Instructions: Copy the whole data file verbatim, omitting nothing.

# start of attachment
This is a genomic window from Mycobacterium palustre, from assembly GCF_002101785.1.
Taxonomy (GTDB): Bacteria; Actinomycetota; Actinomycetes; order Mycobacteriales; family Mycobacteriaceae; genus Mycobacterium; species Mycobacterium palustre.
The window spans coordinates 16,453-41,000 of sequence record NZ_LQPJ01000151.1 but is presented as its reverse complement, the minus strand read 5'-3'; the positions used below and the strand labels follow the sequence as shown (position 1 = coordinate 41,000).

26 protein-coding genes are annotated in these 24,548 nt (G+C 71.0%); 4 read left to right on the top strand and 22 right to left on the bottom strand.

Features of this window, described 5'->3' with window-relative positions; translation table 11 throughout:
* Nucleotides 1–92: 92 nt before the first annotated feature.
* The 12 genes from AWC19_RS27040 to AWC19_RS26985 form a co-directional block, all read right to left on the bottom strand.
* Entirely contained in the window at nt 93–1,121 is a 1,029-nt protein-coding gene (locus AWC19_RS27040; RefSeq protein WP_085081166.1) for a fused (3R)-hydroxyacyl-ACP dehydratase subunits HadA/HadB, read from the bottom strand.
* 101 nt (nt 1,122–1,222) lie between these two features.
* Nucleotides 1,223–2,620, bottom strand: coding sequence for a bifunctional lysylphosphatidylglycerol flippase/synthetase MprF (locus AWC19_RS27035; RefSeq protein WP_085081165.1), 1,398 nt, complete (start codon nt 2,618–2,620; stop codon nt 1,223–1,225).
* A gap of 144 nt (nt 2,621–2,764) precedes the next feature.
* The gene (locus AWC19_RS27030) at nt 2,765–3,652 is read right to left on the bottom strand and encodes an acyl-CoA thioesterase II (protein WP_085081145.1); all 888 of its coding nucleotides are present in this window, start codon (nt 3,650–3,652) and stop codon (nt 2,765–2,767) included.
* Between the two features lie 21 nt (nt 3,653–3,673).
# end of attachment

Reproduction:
This is a genomic window from Mycobacterium palustre, from assembly GCF_002101785.1.
Taxonomy (GTDB): Bacteria; Actinomycetota; Actinomycetes; order Mycobacteriales; family Mycobacteriaceae; genus Mycobacterium; species Mycobacterium palustre.
The window spans coordinates 16,453-41,000 of sequence record NZ_LQPJ01000151.1 but is presented as its reverse complement, the minus strand read 5'-3'; the positions used below and the strand labels follow the sequence as shown (position 1 = coordinate 41,000).

26 protein-coding genes are annotated in these 24,548 nt (G+C 71.0%); 4 read left to right on the top strand and 22 right to left on the bottom strand.

Features of this window, described 5'->3' with window-relative positions; translation table 11 throughout:
* Nucleotides 1–92: 92 nt before the first annotated feature.
* The 12 genes from AWC19_RS27040 to AWC19_RS26985 form a co-directional block, all read right to left on the bottom strand.
* Entirely contained in the window at nt 93–1,121 is a 1,029-nt protein-coding gene (locus AWC19_RS27040; RefSeq protein WP_085081166.1) for a fused (3R)-hydroxyacyl-ACP dehydratase subunits HadA/HadB, read from the bottom strand.
* 101 nt (nt 1,122–1,222) lie between these two features.
* Nucleotides 1,223–2,620, bottom strand: coding sequence for a bifunctional lysylphosphatidylglycerol flippase/synthetase MprF (locus AWC19_RS27035; RefSeq protein WP_085081165.1), 1,398 nt, complete (start codon nt 2,618–2,620; stop codon nt 1,223–1,225).
* A gap of 144 nt (nt 2,621–2,764) precedes the next feature.
* The gene (locus AWC19_RS27030) at nt 2,765–3,652 is read right to left on the bottom strand and encodes an acyl-CoA thioesterase II (protein WP_085081145.1); all 888 of its coding nucleotides are present in this window, start codon (nt 3,650–3,652) and stop codon (nt 2,765–2,767) included.
* Between the two features lie 21 nt (nt 3,653–3,673).